February 15th, 2011 by lucas
It seems that Matthew Palmer misread my blog post as a complaint against developers asking for patches in exchange of pet feature requests. He really should pay more attention, since I gave “pet feature requests” as an example of case where it would be appropriate to ask for a patch:
Of course, there are cases where it’s perfectly reasonable to ask for a patch: when the task is expected to take hours, or when the result is of limited interest to everybody except the demander.
But even then, it’s not clear. This morning I got an email from a someone involved in PHP packages maintenance, who said that Bugs Search @ UDD was a great tool, but that he would love to have a way to list all bugs affecting packages with the implemented-in::php debtag.
To produce a working patch for this would probably take him at least an hour. You need to set up a copy of the CGI on alioth, understand the DB structure, dig into the code, etc. If you don’t understand SQL and Ruby, it could be a really difficult process. Also, it’s probably quite uninteresting for him to do that, since he is unlikely to stick around developing UDD.
Instead, it didn’t take me more than 5 minutes to produce a one-liner.
The net result for Debian in that case? 55 minutes saved by a developer.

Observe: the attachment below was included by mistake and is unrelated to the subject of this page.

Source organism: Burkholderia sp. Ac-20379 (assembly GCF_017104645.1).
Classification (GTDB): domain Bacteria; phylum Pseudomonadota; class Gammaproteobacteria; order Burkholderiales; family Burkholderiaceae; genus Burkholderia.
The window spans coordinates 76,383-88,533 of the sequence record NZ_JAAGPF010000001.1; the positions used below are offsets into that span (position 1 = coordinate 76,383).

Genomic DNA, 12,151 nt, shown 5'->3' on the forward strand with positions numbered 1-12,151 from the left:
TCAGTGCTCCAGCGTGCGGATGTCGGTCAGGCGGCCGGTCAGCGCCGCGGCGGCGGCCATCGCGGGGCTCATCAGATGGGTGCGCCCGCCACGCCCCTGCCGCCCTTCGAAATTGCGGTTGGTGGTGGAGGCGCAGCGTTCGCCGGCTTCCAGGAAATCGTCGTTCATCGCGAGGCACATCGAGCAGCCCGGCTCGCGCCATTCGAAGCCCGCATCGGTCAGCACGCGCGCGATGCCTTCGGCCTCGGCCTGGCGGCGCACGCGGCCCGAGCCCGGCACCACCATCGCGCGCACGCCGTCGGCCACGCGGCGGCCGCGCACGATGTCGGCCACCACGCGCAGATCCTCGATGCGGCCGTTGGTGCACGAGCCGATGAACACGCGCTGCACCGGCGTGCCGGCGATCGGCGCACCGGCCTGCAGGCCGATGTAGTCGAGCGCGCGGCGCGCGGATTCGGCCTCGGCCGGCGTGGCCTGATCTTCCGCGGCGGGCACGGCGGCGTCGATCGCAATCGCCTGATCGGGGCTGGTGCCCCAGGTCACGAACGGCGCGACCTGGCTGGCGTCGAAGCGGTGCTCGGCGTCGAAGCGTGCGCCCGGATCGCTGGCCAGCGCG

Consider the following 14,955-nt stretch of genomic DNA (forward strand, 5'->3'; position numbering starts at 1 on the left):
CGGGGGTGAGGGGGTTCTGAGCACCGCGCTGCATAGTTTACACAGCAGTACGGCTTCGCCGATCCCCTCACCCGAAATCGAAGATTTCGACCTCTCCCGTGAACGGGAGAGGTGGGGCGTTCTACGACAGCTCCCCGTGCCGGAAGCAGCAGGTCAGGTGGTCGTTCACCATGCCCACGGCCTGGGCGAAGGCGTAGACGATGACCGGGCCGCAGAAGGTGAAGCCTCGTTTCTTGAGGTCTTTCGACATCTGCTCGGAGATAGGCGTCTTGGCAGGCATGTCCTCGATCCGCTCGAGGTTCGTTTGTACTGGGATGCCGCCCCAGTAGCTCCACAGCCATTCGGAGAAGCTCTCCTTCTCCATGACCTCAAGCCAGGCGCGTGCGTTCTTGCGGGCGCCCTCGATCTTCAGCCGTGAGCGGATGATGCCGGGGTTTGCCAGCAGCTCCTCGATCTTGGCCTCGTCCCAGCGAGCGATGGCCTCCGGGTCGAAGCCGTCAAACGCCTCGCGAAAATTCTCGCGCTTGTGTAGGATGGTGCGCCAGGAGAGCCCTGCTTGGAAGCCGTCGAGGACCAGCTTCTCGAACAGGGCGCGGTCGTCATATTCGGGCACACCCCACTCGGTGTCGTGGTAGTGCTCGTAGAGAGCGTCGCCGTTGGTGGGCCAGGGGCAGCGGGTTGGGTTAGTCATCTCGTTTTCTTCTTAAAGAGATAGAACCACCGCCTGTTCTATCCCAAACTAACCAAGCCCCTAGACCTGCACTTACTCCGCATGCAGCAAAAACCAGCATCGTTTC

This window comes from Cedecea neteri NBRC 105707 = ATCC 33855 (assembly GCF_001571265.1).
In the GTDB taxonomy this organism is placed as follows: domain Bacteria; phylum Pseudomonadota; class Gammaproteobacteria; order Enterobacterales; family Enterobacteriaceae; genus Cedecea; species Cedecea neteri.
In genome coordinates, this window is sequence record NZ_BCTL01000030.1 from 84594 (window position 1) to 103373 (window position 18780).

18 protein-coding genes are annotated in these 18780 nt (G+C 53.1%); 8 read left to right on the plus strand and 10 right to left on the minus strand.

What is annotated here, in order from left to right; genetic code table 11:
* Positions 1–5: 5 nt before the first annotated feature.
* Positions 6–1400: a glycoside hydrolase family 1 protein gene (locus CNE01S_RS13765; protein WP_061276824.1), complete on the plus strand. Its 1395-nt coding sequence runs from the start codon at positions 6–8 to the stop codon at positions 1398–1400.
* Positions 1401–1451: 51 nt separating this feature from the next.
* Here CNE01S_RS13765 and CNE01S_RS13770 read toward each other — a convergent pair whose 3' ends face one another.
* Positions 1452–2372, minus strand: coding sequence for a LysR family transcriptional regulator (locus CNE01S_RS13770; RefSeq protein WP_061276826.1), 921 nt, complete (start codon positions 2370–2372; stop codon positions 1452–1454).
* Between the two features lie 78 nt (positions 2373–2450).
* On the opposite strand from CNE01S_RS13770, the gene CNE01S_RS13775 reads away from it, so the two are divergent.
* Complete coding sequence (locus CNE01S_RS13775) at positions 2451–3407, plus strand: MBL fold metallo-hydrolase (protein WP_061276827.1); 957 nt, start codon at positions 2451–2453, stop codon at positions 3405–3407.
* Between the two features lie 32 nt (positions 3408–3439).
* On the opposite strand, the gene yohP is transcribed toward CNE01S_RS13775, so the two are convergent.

Torsten Werner wrote an angry reply to my post. It’s true that yesterday’s episode triggered my blog post, because I felt quite frustrated to have to provide a patch for something that simple, and would have preferred to use the time for a Debian task where I would be more efficient. But I was not particularly angry at that episode, since that’s something I’ve seen on several occasions. That’s also why I did not mention any team in particular.
The feature request I was making was reasonable, and cannot really be considered a pet feature request (though I might be biased with my QA hat on): mentionning in the dak templates used for bug closure that packages removed from Debian can still be found on snapshot.d.o. The fact that he thinks that addressing this himself turns him into a slave raises interesting questions.